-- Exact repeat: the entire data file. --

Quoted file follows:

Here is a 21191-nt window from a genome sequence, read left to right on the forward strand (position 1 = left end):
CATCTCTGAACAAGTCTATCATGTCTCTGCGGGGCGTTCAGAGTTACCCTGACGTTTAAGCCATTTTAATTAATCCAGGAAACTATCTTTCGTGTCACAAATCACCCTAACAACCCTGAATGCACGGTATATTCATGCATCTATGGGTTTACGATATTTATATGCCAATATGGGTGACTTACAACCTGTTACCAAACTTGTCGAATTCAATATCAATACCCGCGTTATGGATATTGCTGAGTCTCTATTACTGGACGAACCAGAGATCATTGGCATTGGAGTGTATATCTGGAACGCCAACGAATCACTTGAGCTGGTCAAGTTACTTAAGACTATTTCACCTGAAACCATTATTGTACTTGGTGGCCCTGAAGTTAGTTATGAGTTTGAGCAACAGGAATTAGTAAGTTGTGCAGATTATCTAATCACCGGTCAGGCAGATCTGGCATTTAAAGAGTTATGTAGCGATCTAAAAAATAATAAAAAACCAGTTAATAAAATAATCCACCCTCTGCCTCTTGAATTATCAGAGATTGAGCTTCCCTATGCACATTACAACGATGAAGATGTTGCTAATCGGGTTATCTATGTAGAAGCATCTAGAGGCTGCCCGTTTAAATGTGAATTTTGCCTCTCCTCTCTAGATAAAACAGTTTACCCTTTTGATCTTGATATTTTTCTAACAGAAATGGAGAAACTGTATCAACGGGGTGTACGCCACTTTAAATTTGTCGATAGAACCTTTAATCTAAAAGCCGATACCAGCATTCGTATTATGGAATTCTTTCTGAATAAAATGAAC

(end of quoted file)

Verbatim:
Here is a 21191-nt window from a genome sequence, read left to right on the forward strand (position 1 = left end):
CATCTCTGAACAAGTCTATCATGTCTCTGCGGGGCGTTCAGAGTTACCCTGACGTTTAAGCCATTTTAATTAATCCAGGAAACTATCTTTCGTGTCACAAATCACCCTAACAACCCTGAATGCACGGTATATTCATGCATCTATGGGTTTACGATATTTATATGCCAATATGGGTGACTTACAACCTGTTACCAAACTTGTCGAATTCAATATCAATACCCGCGTTATGGATATTGCTGAGTCTCTATTACTGGACGAACCAGAGATCATTGGCATTGGAGTGTATATCTGGAACGCCAACGAATCACTTGAGCTGGTCAAGTTACTTAAGACTATTTCACCTGAAACCATTATTGTACTTGGTGGCCCTGAAGTTAGTTATGAGTTTGAGCAACAGGAATTAGTAAGTTGTGCAGATTATCTAATCACCGGTCAGGCAGATCTGGCATTTAAAGAGTTATGTAGCGATCTAAAAAATAATAAAAAACCAGTTAATAAAATAATCCACCCTCTGCCTCTTGAATTATCAGAGATTGAGCTTCCCTATGCACATTACAACGATGAAGATGTTGCTAATCGGGTTATCTATGTAGAAGCATCTAGAGGCTGCCCGTTTAAATGTGAATTTTGCCTCTCCTCTCTAGATAAAACAGTTTACCCTTTTGATCTTGATATTTTTCTAACAGAAATGGAGAAACTGTATCAACGGGGTGTACGCCACTTTAAATTTGTCGATAGAACCTTTAATCTAAAAGCCGATACCAGCATTCGTATTATGGAATTCTTTCTGAATAAAATGAAC